The world’s biggest central banks are bulking up their balance sheets this year at the fastest pace since 2011’s European debt crisis to boost lacklustre economic recoveries with asset purchases that are supporting stock and bond prices. The 10 largest lenders now own assets totaling $21.4 trillion, a 10% increase from the end of last year, data collected by Bloomberg show. Their combined holdings grew by 3% or less in both 2015 and 2014. (See chart 1)

The accelerating expansion of central banks’ balance sheets comes as debate rages over whether their asset purchases and continued low interest rates are creating bubbles, especially in the bond market. As the biggest banks’ holdings grew 10.4% this year, the stock gauge gained 3% and the bond benchmark jumped 7.4%. (See chart 2)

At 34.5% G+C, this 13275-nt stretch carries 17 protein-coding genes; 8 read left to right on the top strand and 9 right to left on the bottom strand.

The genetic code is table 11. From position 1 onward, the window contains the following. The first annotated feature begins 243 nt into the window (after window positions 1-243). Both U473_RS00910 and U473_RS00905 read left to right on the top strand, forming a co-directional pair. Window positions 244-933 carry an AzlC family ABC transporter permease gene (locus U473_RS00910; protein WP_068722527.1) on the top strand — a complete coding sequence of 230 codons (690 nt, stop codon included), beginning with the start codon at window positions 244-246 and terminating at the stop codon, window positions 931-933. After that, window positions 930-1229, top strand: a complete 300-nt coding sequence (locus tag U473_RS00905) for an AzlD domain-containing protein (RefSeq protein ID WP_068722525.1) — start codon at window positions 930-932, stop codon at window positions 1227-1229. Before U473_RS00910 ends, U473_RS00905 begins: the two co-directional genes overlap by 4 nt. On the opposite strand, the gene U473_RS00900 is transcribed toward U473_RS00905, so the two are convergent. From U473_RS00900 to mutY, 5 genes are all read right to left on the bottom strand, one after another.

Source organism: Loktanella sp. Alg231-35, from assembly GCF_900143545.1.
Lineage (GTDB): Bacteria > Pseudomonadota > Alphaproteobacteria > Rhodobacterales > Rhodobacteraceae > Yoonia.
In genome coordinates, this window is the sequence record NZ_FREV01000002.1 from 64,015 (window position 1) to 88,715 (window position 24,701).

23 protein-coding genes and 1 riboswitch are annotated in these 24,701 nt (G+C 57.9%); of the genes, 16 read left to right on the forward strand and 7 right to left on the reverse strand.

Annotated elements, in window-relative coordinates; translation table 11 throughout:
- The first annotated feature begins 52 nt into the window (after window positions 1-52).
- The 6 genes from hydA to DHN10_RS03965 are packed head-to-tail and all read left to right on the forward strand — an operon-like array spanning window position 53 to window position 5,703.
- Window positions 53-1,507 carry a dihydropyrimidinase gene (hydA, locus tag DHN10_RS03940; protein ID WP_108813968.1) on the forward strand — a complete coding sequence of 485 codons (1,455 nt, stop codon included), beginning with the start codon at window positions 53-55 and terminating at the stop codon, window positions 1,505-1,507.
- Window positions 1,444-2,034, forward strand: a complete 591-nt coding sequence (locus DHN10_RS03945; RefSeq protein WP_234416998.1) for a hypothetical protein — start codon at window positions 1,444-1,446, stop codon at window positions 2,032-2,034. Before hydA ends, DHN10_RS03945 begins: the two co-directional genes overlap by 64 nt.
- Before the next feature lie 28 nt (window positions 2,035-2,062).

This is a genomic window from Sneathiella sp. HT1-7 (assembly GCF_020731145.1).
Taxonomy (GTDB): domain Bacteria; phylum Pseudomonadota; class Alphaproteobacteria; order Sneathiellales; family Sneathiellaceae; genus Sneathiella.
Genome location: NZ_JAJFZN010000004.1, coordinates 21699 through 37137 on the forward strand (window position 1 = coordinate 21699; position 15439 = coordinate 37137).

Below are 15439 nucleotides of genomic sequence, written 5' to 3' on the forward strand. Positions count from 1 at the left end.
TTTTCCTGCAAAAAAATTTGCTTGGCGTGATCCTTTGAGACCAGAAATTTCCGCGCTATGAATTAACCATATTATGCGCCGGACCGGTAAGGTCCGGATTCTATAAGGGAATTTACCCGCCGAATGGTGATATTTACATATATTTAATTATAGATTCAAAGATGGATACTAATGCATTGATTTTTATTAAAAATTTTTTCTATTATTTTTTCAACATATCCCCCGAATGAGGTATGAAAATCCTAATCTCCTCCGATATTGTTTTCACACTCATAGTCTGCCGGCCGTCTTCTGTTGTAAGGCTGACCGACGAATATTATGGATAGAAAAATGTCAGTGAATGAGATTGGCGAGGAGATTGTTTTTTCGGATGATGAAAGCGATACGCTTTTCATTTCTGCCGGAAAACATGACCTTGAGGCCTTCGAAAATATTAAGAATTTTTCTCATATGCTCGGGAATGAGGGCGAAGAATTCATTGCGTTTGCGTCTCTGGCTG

How much is $21.4 trillion?

It’s 29% of the size of the world economy as of the end of 2015, double what it was in mid-September 2008, when Lehman Brothers Holdings’ collapse sparked the global financial crisis. (See chart 3)

Almost 75% of the world’s central-bank assets are controlled by policymakers in four places: China, the US, Japan and the Euro zone. The next six—the central banks of Brazil, Switzerland, Saudi Arabia, the UK, India and Russia—each account for an average of 2.5%. (See chart 4)

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